The Easter Goodwood meeting emphasised once again the difficulties of Grand Prix driving in rain. The three main troubles seem to be altering of engine tune, the slipperiness of the course, and the bad visibility, caused by water on goggles or visor. Of these, the last seems to be the most troublesome and dangerous, yet I have not heard of any driver using the remedy employed by air-lines. A special liquid is sprayed on windscreen or goggles and, without itself affecting visibility, it disperses rain that hits it at speed by breaking up the raindrops into minute particles, which either spray off or are too insignificant to matter. Its inventors claim that a visibility of a few hundred yards is increased to over two miles in the air, so any G. P. driver using it in rain, whether goggles or visor, would gain all immediate advantage over his rivals. No more need for dangerous one-handed driving while mopping goggles with a bit of sponge, or even, in desperation, tearing goggles right off as de Graffenried did at Goodwood.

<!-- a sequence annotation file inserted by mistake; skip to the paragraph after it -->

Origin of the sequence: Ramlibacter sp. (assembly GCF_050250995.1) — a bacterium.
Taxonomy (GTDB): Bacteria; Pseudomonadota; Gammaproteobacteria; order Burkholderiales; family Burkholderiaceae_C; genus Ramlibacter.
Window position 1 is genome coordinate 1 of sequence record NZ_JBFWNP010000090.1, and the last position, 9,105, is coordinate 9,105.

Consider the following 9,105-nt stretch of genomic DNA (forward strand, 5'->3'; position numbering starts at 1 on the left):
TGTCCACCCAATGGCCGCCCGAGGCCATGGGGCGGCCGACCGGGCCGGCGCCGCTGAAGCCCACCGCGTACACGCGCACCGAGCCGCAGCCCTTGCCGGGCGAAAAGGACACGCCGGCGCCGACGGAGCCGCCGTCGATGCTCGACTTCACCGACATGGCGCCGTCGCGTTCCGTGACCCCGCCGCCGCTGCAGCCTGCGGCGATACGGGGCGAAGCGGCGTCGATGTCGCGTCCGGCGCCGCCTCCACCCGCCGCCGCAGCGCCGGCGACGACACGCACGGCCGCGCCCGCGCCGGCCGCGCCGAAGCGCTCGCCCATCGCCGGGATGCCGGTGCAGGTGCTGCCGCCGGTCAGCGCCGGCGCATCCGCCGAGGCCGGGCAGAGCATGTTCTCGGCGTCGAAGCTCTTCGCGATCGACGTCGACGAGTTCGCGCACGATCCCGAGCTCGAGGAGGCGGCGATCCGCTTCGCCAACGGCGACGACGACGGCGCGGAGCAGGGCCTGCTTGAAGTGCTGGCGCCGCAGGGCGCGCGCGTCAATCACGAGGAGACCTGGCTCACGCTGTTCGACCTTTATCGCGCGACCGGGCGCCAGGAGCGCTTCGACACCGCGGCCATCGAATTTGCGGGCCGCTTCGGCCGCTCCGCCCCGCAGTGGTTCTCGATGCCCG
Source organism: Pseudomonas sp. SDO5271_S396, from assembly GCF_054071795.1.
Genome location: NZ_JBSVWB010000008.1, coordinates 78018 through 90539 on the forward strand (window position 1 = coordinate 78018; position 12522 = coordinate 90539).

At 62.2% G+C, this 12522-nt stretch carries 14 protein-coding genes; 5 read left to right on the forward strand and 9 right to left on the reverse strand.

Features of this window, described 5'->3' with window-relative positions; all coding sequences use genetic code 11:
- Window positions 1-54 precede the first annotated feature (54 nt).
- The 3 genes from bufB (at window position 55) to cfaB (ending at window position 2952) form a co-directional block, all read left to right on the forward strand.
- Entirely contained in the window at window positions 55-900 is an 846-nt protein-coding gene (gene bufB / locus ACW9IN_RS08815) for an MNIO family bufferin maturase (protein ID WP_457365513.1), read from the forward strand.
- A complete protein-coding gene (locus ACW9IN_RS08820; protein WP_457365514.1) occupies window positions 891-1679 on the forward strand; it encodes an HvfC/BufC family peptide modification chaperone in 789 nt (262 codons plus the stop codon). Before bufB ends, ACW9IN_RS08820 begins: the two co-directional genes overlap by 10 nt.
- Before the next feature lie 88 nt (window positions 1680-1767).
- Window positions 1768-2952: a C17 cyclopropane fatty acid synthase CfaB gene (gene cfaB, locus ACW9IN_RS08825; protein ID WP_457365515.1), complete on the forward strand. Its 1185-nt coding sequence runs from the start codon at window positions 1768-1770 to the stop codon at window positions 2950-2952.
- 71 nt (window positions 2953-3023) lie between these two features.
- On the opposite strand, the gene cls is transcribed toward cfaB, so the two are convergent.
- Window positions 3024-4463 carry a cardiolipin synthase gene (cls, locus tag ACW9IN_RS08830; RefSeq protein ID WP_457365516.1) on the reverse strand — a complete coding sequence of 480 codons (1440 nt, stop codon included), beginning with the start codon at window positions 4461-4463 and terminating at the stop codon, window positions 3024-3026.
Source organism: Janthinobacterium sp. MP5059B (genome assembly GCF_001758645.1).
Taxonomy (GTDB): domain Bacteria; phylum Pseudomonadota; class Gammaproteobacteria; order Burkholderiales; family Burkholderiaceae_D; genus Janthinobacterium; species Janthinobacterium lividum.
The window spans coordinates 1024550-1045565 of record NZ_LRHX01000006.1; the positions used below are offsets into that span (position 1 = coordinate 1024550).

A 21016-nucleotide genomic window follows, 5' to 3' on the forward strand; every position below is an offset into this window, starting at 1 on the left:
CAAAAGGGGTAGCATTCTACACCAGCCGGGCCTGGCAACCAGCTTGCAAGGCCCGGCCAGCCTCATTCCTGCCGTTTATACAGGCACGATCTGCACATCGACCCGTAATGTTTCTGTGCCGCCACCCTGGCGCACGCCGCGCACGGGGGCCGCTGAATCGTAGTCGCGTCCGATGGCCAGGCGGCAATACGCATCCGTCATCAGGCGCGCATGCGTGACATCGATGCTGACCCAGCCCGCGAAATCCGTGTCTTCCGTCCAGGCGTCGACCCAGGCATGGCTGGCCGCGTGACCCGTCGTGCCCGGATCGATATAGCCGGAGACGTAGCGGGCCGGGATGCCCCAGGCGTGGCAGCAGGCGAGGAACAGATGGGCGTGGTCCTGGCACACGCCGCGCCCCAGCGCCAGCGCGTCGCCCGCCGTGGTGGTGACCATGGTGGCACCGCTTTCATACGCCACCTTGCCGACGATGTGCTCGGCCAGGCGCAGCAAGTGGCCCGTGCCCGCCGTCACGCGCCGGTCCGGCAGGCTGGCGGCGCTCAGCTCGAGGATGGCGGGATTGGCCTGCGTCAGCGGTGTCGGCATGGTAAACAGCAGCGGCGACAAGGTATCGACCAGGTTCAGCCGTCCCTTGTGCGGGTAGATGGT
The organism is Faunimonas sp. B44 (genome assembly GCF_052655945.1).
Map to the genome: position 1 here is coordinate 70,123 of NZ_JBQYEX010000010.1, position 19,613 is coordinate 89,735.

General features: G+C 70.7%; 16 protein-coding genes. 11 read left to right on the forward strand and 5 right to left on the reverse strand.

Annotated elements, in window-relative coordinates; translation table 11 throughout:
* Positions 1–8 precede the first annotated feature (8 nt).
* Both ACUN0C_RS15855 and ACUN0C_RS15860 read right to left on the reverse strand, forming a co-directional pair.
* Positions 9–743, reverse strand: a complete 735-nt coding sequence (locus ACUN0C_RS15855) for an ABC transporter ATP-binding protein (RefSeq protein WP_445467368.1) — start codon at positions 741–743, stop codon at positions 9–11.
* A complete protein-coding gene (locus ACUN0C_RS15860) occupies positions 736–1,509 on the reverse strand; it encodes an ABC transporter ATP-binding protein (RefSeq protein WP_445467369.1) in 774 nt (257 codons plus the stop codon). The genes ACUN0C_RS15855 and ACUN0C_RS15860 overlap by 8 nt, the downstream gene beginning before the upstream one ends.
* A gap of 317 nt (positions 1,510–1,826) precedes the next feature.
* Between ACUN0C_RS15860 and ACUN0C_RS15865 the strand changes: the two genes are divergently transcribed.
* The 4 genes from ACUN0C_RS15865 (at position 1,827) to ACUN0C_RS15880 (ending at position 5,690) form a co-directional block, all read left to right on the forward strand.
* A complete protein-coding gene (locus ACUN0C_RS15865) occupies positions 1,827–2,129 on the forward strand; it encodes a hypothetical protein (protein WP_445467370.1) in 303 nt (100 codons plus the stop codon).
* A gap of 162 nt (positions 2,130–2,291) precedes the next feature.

I am, Yours, etc.,
J. R. D. HESELTINE.